Solution 2: Think outside the (dialog) box
If you keep Word’s somewhat antiquated spell check mechanism, then it’s true that the user needs to be informed when Word has finished spell checking. As I’ve explained, a modal monolog boxes are dangerous and inhumane. Luckily, there are many other methods of presenting information that are not modal. In particular there is one we are using in Enso, our upcoming product: transparent messages.
Transparent messages are the brainchild of Jef Raskin. It’s simply a large and translucent message that’s displayed over the contents of your screen. They fade away when the user takes any action (like typing or moving the mouse). In practice, the message is both noticeable yet unobtrusive. And because the message is transparent, you can see what’s beneath it. It’s just humane. Take a look:
Transparent messages, however, introduce a problem: messages disappear easily. What happens if the user wants to see what it said? The solution is message log—simply a list of past messages. This way if the user doesn’t have time to read a message, they can go to the message log to view it only if they think it is important enough. And think about it: a message log would be a great thing to have anyway. How many times have you wanted to reference the contents of a dialog box and couldn’t because you had already dismissed it? And how many times have you had to transcribe the contents of a dialog box because the text wasn’t selectable? The lives of users and the lives of tech support staff would be greatly simplified by the addition of a system-wide message log.
On the web
The transparent message also has a place on the web. Web designers have a constant struggle to come up with non-obtrusive means of conveying fleeting feedback to users. For example, validating user input and checking login credentials. It is in instances like this that the transparent message really shines. Give it a try below.
The correct email is firstname.lastname@example.org and the correct password is pass. Make sure to play with incorrect login information.
Transparent messages are a simple and elegant solution to a problem that is normally either over-looked or over-engineered. They’re not right for everything, but for messages that need no user interaction, transparent messages are hard to beat: they have an efficiency of 100%.
Google’s good. But it could be better. Chances are that you’ve done a search where you haven’t found what you’re looking for on the first page. If so, then you’ve had to click on the unhelpfully numbered more-result pages:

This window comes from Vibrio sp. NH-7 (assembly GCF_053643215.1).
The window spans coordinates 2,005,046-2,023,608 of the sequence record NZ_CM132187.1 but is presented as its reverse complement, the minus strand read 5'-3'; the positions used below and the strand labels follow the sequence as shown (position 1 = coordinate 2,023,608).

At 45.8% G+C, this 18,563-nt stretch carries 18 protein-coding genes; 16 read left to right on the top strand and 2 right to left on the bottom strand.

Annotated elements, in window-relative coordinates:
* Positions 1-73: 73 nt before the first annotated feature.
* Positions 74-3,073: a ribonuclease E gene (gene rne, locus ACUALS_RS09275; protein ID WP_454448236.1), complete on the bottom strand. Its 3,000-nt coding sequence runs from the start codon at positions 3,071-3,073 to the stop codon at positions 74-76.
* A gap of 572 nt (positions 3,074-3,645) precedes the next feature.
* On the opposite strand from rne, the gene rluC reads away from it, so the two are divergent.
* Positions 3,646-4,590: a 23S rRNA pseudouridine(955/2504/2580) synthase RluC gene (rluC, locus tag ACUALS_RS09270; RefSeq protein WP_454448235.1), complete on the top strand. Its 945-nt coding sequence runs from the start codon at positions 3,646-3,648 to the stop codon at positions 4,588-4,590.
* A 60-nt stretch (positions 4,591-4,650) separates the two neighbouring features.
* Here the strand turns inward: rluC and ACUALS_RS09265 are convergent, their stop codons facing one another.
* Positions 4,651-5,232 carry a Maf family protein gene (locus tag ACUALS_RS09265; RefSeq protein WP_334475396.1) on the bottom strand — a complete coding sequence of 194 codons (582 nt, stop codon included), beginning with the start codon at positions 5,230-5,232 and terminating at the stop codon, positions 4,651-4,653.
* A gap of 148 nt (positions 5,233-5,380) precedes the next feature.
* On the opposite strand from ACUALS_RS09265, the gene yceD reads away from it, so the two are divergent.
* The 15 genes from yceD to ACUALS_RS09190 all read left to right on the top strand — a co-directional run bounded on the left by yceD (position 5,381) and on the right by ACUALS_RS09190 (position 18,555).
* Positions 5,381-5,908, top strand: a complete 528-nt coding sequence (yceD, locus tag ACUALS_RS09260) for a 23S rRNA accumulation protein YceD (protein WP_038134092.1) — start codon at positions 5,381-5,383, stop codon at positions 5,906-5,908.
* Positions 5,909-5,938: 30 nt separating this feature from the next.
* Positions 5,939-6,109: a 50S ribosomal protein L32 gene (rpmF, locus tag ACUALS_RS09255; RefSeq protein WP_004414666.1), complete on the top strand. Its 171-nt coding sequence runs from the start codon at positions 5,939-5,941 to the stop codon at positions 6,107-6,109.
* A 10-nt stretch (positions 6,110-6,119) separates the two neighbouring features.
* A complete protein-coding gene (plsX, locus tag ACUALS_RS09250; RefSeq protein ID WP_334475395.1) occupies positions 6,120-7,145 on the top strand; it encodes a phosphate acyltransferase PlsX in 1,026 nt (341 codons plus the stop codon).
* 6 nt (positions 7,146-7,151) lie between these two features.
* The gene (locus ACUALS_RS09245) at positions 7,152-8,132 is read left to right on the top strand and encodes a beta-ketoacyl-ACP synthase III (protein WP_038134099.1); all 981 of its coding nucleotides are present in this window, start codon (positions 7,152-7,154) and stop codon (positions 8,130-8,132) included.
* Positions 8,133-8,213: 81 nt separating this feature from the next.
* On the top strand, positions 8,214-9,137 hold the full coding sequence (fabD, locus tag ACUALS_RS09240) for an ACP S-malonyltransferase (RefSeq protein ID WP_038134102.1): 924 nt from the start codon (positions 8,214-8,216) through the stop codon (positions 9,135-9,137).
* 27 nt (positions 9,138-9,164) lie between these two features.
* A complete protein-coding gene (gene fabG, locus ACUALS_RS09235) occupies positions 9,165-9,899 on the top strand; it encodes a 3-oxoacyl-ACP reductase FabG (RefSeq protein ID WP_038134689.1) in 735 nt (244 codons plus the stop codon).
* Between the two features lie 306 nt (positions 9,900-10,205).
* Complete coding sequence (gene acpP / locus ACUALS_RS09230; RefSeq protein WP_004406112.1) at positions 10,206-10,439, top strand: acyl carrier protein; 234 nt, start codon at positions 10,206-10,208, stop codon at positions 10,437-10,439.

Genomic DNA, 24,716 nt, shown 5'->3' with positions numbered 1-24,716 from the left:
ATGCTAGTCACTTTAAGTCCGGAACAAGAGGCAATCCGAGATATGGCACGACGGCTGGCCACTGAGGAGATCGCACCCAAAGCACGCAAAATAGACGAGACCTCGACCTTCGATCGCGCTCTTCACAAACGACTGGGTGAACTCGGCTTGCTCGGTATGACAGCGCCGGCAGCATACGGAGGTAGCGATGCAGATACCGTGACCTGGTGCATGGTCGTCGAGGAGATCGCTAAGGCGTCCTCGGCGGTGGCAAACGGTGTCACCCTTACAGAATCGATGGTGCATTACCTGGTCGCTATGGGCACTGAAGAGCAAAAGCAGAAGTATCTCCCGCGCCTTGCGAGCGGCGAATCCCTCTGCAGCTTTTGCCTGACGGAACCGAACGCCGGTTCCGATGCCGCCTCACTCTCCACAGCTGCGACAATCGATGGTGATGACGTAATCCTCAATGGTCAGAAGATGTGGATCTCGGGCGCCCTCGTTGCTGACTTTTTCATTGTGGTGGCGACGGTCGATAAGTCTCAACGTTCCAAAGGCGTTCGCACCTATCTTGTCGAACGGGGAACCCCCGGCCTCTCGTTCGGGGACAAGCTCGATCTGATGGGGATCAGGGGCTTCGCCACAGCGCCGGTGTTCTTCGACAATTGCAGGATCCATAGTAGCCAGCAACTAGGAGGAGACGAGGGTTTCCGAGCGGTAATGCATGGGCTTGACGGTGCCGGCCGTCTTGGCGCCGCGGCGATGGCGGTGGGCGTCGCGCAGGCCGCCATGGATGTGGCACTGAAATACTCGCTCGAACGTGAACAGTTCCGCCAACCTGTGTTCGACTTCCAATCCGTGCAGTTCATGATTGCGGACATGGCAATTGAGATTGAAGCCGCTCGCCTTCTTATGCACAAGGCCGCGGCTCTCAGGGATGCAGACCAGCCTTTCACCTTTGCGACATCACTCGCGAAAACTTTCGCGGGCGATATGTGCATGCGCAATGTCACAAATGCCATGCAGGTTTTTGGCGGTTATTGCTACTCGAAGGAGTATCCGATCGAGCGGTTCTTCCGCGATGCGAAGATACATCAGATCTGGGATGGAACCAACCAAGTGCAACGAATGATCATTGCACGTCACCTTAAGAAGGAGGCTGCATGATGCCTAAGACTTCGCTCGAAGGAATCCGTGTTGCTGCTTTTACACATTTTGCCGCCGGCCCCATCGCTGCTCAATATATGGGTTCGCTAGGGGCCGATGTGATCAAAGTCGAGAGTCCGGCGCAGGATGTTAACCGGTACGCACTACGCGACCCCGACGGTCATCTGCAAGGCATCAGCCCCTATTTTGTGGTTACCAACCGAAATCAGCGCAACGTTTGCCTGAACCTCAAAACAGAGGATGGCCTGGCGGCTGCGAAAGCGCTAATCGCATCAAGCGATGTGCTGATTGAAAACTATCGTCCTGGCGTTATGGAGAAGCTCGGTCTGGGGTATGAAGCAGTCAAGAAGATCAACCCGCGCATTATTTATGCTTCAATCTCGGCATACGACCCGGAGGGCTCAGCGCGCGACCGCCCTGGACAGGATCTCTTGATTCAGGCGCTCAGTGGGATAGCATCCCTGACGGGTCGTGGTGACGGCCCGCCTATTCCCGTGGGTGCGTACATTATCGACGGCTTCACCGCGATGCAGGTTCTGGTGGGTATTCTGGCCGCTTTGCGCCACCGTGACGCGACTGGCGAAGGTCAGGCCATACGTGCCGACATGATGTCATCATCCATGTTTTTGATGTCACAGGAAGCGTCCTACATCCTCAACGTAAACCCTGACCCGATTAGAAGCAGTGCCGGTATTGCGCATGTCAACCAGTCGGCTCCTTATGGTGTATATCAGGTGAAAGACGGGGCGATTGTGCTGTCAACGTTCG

Google's aging links to get more search results.
There’s no semantic meaning in these numbers; there’s no telling what’s lurking behind a representing numeral’s bland exterior. If I find something good on the fourth page, I’ll be unlikely to find it again without aimlessly clicking on random number after random number. Normally, if I don’t find what I want on the first page, I’ll usually just give up. (more…)
The kitchen is a great place to go bad interface diving. Who can resist taking potshots at undecipherable microwave controls? Do you know how to set its clock? Its power level? I don’t. And I’m not about to dig out the manual with buttered fingers. But today’s dive isn’t about the technological gizmos that we all know complicate our cooking lives. Instead, its about re-evaluating an interface that we all take for granted; an interface that is so ingrained in us that we don’t realize that it’s possible to even think about making it better. Today’s bad interface is The Stove. (more…)
I thought it couldn’t get any worse than volume buttons. You know the kind: You get in your car, start it up, and get blasted by a wall of sound. And you continue to be blasted as you frantically search and then mash that tiny button again and again until the radio is once again at a reasonable level. (more…)
Called an interface guru by publications like Wired and Fast Company, Aza is the co-founder of Massive Health, and was until recently Creative Lead for Firefox. Previously, he was a founding member of Mozilla Labs. Aza gave his first talk on user interface at age 10 and got hooked. At 17, he was talking and consulting internationally. Aza has founded and sold two companies, including Songza.com, a minimalist music search engine that had over a million song plays in its first week. He also creates modular cardboard furniture called Bloxes. In another life, Aza has done Dark Matter research at both Tokyo University and the University of Chicago, from where he graduated with honors in math and physics